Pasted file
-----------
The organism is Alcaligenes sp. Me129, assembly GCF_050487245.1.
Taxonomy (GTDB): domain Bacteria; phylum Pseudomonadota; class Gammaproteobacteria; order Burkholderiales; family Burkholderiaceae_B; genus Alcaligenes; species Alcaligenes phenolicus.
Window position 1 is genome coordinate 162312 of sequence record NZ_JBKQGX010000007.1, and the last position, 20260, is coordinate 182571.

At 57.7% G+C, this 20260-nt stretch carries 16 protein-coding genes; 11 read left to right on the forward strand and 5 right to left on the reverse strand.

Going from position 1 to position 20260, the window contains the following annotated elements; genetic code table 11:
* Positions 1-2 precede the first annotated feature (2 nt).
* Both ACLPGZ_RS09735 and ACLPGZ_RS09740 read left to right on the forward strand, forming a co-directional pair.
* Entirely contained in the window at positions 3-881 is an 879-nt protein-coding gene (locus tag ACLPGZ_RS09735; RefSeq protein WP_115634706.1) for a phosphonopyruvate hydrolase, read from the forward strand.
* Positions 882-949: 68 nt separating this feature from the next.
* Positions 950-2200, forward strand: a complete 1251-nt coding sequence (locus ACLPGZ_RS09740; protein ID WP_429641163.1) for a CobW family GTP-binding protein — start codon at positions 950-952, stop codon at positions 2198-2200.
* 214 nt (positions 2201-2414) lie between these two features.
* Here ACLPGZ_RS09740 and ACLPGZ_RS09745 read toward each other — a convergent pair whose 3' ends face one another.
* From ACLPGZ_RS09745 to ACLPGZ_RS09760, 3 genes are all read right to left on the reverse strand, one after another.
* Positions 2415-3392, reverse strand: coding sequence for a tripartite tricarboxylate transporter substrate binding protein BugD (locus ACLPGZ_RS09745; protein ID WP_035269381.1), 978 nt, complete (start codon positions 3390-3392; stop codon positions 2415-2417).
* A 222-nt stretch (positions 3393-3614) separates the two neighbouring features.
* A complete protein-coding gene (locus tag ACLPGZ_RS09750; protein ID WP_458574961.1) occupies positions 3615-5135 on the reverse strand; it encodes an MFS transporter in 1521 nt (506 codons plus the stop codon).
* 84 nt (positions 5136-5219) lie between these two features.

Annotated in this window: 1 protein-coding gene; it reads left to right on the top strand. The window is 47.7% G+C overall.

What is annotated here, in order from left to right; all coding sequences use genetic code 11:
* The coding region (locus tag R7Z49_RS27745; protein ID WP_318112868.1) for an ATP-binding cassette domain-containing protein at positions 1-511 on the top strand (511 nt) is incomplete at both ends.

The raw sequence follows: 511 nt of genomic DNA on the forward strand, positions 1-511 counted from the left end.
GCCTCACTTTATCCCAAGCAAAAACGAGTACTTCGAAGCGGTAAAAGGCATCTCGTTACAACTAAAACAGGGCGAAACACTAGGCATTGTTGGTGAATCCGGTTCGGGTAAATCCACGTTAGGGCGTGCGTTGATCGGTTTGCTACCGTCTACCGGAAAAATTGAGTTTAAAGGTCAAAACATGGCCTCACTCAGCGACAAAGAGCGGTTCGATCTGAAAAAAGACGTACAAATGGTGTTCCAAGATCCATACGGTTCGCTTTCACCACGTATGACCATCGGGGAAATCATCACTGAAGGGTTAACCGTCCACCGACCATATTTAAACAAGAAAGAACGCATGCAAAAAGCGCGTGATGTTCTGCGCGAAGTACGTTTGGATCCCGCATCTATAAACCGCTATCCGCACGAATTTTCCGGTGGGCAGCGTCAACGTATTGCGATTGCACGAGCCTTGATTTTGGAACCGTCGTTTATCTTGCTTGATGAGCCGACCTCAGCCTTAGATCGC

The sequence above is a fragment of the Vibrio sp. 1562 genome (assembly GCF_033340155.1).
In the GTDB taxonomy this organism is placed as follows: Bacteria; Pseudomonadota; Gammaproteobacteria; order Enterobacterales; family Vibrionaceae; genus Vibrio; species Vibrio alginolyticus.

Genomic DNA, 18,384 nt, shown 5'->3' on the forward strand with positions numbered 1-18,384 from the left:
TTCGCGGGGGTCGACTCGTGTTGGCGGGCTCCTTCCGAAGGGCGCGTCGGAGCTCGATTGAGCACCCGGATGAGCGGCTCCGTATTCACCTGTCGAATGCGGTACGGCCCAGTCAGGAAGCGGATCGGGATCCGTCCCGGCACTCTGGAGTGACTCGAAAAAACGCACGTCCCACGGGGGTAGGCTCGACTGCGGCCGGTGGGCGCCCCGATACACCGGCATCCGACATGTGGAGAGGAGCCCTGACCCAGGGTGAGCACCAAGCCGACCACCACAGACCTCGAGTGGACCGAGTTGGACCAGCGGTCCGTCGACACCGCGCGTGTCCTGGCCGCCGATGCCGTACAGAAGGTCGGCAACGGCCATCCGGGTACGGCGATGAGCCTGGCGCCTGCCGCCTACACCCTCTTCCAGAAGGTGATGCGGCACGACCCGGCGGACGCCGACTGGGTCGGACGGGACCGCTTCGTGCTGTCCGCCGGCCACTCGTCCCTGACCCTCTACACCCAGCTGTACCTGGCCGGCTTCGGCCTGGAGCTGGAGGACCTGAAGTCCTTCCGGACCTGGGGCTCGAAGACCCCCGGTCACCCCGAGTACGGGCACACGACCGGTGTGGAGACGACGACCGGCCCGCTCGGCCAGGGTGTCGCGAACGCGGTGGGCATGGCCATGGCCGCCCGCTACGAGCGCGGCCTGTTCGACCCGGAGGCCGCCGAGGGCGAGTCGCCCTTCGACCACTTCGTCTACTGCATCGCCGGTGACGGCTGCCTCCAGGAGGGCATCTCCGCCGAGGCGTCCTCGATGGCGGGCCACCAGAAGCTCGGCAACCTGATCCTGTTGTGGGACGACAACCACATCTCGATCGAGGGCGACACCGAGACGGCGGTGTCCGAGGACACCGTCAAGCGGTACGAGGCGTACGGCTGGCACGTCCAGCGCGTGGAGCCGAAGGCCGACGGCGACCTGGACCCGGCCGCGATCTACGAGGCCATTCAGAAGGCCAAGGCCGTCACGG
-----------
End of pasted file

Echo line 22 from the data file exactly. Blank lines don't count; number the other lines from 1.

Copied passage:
GCCTCACTTTATCCCAAGCAAAAACGAGTACTTCGAAGCGGTAAAAGGCATCTCGTTACAACTAAAACAGGGCGAAACACTAGGCATTGTTGGTGAATCCGGTTCGGGTAAATCCACGTTAGGGCGTGCGTTGATCGGTTTGCTACCGTCTACCGGAAAAATTGAGTTTAAAGGTCAAAACATGGCCTCACTCAGCGACAAAGAGCGGTTCGATCTGAAAAAAGACGTACAAATGGTGTTCCAAGATCCATACGGTTCGCTTTCACCACGTATGACCATCGGGGAAATCATCACTGAAGGGTTAACCGTCCACCGACCATATTTAAACAAGAAAGAACGCATGCAAAAAGCGCGTGATGTTCTGCGCGAAGTACGTTTGGATCCCGCATCTATAAACCGCTATCCGCACGAATTTTCCGGTGGGCAGCGTCAACGTATTGCGATTGCACGAGCCTTGATTTTGGAACCGTCGTTTATCTTGCTTGATGAGCCGACCTCAGCCTTAGATCGC